Author(s): Sharp DS, Benowitz NL, Bath PM, Martin JF, Beswick AD, , Sharp DS, Benowitz NL, Bath PM, Martin JF, Beswick AD,
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Abstract The effect of smoking on platelet aggregation appears to produce conflicting results, with some studies indicating an enhancement and others a decrease of aggregation. This epidemiological study of 120 male smokers, a subset of the Caerphilly Heart Disease Study, examined the relationship of two dimensions of smoking (time proximity of last cigarette before venepuncture and serum nicotine concentration) with threshold dose of adenosine diphosphate (ADP) necessary to induce platelet aggregation in whole blood. Means (range) of ADP threshold dose and nicotine concentration were 1.66 (0.5-2.5, censored) microM and 12.2 (0-35.2) ng/ml. Men smoking within 30 min of venepuncture demonstrated lower ADP threshold doses (-0.48 microM lower [95\% C.I.: -0.95, -0.02])--reflecting increased sensitivity. Men with higher nicotine concentration had higher ADP threshold doses (Regression Coefficient: +0.032 microM per ng/ml [95\% C.I.: 0.003, 0.062])--reflecting decreased sensitivity. Men smoking 30 min or more before venepuncture who also had high nicotine concentration (25-30 ng/ml) demonstrated the highest ADP threshold doses compared to never smokers and to men smoking the previous day (approximately 2.20 vs 1.86 and 1.81 microM). Relations involving nicotine concentration do not necessarily reflect a pharmacological effect although the potential for a short term nicotine mediated tolerance effect cannot be dismissed. These observations support an hypothesis suggesting a temporal sequence of platelet sensitization and desensitization during smoking.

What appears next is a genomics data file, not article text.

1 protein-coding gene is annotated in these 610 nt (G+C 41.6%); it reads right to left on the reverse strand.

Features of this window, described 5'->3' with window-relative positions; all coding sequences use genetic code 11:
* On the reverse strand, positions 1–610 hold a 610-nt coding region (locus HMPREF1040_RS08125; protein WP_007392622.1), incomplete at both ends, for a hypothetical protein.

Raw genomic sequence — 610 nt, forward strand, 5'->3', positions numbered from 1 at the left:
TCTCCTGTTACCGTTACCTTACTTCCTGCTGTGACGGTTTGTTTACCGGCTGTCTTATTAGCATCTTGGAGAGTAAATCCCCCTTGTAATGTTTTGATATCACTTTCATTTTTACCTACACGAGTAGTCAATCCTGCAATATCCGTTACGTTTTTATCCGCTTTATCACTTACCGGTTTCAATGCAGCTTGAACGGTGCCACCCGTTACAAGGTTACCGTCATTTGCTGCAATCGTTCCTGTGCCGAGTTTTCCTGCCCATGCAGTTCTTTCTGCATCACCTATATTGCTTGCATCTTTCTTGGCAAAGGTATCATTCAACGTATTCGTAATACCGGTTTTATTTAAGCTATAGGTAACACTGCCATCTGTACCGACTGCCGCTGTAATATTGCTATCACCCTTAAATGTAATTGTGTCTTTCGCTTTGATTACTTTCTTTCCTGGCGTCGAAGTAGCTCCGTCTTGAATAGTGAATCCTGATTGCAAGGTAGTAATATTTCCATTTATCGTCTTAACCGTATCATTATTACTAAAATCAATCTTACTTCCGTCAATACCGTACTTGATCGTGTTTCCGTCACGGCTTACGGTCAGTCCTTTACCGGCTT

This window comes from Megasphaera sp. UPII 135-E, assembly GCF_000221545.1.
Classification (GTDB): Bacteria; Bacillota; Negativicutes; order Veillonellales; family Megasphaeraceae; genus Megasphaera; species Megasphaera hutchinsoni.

This article was published in Thromb Haemost
and referenced in Journal of Drug Metabolism & Toxicology